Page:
The transcripts of the official inquiry into the culture, practices and ethics of the press. More…

"Back to basics" was launched at a Conservative Party conference in 1993. What I actually said, and I quote -- it's in my evidence:

"We must get back to basics. We want our children to be taught the best; our public service to give the best; our British industry to be the best. And the Conservative Party will lead the country back to these basics right across the board: sound money; free trade; traditional teaching; respect for the family and the law, and above all, lead a new campaign to defeat the cancer that is crime."

That is what back to basics was about. It wasn't a puritanical moral crusade at any time, and for the first two or three months, it was treated exactly as I had put it and had a huge amount of actually support from large parts of the media.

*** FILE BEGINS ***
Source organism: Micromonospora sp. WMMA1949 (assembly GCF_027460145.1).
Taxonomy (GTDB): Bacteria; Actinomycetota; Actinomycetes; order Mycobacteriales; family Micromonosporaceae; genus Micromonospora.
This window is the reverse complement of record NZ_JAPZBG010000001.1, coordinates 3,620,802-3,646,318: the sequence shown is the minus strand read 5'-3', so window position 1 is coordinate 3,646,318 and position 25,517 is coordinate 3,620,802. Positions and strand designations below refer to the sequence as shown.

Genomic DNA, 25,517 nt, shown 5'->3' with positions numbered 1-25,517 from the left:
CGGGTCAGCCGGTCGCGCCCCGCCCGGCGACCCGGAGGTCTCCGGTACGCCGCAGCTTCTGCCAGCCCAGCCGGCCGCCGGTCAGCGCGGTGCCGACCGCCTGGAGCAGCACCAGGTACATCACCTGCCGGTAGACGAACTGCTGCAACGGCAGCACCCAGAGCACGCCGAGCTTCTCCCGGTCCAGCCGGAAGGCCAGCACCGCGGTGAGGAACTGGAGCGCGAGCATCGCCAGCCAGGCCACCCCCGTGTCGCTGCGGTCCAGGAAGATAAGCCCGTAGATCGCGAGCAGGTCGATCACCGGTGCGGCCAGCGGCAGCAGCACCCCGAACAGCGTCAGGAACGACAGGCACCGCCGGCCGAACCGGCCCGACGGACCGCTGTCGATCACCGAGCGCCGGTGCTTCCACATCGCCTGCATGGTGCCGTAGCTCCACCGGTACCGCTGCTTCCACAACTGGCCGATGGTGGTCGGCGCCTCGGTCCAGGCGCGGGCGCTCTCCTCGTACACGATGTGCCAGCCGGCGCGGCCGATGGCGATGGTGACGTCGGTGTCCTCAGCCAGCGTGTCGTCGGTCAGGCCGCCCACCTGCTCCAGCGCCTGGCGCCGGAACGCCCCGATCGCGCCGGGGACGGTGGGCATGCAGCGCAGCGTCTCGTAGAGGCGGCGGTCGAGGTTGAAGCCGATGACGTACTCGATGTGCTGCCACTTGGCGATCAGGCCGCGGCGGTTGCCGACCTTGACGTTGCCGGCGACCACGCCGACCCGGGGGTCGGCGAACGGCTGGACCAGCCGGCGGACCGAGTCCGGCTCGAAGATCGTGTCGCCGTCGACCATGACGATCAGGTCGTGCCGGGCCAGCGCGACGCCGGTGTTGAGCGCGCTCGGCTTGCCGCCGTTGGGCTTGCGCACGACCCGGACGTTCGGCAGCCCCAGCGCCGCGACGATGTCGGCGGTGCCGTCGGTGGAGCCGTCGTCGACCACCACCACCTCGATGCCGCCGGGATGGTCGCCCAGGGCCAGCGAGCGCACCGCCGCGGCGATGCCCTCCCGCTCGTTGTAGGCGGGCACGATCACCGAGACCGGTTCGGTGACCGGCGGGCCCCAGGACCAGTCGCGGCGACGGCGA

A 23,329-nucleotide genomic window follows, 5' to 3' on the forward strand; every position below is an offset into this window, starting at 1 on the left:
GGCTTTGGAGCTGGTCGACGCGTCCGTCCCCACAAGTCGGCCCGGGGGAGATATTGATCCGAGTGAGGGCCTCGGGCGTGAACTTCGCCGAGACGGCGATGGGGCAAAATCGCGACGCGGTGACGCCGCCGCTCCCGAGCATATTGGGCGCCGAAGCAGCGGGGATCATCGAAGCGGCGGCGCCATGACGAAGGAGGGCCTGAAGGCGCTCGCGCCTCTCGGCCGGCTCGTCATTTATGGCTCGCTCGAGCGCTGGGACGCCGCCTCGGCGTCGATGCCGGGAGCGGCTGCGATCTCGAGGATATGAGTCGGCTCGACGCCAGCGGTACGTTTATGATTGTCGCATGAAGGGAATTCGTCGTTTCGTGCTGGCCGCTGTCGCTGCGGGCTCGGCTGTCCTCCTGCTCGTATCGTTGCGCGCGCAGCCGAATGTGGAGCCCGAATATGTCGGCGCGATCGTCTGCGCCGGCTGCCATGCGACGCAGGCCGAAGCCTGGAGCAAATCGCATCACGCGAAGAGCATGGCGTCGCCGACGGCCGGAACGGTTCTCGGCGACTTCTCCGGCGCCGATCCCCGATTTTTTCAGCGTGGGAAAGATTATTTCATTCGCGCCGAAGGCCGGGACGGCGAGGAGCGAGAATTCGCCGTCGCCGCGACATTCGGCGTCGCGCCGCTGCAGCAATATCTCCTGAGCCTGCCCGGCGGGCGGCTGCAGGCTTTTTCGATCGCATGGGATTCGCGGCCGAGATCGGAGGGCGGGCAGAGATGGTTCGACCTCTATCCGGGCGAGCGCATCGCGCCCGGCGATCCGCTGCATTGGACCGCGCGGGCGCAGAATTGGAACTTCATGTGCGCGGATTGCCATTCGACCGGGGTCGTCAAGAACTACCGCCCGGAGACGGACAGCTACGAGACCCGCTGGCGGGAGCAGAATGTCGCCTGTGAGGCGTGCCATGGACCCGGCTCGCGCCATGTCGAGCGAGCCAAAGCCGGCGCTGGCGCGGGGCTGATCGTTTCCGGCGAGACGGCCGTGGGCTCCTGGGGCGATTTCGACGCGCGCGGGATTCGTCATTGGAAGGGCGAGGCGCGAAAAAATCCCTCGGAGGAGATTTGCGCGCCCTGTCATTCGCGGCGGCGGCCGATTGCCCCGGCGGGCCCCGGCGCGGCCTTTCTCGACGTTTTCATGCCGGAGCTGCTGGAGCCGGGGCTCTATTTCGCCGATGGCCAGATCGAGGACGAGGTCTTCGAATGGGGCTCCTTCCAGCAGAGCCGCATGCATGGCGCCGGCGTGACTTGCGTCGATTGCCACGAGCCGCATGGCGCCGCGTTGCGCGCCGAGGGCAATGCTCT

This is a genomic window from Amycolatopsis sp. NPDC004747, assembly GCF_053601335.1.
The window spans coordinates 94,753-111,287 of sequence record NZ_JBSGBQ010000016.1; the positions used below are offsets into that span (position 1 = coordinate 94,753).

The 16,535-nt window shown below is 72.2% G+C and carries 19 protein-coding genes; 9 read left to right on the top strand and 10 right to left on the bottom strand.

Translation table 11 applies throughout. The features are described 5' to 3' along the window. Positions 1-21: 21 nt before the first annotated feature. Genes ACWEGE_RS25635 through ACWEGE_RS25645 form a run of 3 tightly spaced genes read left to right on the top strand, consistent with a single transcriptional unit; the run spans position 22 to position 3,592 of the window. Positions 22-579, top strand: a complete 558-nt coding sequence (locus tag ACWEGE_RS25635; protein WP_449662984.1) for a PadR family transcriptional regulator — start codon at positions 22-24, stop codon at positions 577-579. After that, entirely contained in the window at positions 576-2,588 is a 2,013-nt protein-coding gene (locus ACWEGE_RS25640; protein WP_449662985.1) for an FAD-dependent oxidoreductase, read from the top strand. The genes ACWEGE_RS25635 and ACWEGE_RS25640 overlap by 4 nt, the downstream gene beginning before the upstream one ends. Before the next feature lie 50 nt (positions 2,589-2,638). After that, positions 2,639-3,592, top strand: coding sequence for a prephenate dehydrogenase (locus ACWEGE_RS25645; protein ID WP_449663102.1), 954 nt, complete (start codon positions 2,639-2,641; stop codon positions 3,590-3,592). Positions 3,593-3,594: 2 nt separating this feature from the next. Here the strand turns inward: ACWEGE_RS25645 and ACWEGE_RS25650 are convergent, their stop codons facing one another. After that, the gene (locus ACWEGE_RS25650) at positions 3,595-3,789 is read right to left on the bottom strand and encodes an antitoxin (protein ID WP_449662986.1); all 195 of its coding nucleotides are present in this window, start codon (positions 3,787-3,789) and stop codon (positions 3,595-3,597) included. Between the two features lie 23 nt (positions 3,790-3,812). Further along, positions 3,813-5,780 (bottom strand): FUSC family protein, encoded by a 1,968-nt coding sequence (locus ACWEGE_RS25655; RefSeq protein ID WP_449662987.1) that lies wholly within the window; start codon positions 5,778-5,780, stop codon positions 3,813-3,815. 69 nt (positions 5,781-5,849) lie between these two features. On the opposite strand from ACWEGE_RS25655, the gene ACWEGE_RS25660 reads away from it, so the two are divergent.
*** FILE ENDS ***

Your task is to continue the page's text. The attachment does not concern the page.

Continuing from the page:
And then it became treated as though it was a moral crusade, with a great degree of hurt to many people, the publicity for whose misdemeanours were accelerated because it was tied to the alleged hypocrisy of a government trying to get back to basics, and it was a totally false position from the start, and anybody who had gone back to the source of what I had said would have known that it was false.

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